" Dead End " Roles If those in whose hands is the raw material in its most plastic stage, upon which the future of British Catholicism depends, have but little hope or prospect of ever reaching any real status in a line of work for which they have a special aptitude, how can they be expected to instil into their pupils an enthusiastic determination to become as proficient as they possibly can in some particular direction or other, according to natural aptitude and
opportunity, not only for their own sakes but still more the honour of their holy religion. Any yet how, without this stimulus during their early and impressive years, are young Catholics ever to be imbued with the outlook necessary to force them to make good our deficiencies in coming into prominence in public life, in the professions, and in the trades? And unless Catholics do throw themselves into public life after becoming so proficient that they cannot be ignored, how is the tide of anti Catholic, an and anti-God influences to be stemmed?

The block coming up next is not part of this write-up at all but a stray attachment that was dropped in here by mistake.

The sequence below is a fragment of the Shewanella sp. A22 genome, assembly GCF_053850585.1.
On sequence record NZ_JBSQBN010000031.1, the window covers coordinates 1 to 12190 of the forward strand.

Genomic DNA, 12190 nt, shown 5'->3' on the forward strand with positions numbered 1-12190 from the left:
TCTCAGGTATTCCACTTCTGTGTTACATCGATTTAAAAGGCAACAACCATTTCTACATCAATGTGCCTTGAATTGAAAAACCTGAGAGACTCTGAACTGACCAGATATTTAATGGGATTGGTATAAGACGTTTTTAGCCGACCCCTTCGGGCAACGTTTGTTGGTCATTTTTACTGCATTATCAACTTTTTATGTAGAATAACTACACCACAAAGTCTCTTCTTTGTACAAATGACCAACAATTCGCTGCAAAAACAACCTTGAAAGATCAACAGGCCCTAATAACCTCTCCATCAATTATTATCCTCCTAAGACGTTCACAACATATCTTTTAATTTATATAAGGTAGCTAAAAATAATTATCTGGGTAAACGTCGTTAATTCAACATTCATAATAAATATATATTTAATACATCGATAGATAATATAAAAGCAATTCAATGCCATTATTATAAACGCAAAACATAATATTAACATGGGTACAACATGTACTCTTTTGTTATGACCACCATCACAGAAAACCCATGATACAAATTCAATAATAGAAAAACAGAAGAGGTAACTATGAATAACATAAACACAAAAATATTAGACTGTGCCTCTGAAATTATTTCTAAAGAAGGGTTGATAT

We fully realise the difficulties, including those of finance, with which our school heads are faced, as well as the conditions which force a teacher to accept posts, but at the same time we know from actual experiences the suffocating effects of demands such as we are criticising, and we beg those in authority in our schools to go all-out for proficiency even to the extent of leaving some subjects entirely out of their curricula rather than including them under conditions which are damaging to the cause of Catholicism as a whole.